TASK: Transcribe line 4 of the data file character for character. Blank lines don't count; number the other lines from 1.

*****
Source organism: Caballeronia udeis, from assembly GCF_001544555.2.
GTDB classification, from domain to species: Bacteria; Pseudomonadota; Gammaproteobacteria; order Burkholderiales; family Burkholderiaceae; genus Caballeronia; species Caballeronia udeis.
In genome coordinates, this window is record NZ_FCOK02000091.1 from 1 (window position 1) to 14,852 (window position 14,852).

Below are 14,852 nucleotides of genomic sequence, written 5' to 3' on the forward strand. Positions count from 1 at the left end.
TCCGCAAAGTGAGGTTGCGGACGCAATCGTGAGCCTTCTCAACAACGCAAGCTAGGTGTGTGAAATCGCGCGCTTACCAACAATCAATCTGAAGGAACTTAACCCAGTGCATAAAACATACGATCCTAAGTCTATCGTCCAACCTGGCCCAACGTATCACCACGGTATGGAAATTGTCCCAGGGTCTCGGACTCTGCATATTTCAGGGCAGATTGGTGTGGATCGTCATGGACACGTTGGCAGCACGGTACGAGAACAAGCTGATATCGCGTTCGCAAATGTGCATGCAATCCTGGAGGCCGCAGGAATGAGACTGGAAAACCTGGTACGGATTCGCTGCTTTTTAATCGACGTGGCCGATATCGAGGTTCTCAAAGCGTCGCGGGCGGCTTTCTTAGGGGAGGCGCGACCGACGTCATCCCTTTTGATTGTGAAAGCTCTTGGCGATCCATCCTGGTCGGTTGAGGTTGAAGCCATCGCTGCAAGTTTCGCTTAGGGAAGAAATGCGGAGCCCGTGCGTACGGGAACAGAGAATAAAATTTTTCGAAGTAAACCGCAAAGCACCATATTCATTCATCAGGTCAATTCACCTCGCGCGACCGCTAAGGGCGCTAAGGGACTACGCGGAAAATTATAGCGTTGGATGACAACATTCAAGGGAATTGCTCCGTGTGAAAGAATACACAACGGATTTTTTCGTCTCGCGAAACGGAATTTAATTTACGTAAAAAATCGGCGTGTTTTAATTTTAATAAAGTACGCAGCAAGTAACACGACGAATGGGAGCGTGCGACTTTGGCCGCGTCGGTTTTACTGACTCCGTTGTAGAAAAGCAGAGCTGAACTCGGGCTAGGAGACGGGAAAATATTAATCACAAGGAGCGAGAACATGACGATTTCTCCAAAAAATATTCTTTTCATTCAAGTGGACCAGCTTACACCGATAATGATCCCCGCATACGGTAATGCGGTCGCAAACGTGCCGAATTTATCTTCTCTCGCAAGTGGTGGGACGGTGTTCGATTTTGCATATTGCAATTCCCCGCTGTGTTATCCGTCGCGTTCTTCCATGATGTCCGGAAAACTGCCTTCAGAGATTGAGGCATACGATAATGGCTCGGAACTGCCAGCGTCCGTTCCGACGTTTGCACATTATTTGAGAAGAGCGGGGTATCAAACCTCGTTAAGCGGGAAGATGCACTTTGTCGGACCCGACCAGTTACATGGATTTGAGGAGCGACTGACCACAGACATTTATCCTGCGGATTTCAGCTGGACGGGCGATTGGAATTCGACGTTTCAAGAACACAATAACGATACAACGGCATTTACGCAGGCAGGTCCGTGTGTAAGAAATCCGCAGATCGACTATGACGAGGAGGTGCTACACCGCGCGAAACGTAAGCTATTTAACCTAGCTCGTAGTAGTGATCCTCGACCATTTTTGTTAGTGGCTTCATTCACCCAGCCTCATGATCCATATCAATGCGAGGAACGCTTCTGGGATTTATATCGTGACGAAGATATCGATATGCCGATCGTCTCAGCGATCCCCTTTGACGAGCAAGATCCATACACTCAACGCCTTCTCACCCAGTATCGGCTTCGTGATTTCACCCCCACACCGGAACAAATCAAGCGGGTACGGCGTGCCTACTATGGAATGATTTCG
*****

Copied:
Below are 14,852 nucleotides of genomic sequence, written 5' to 3' on the forward strand. Positions count from 1 at the left end.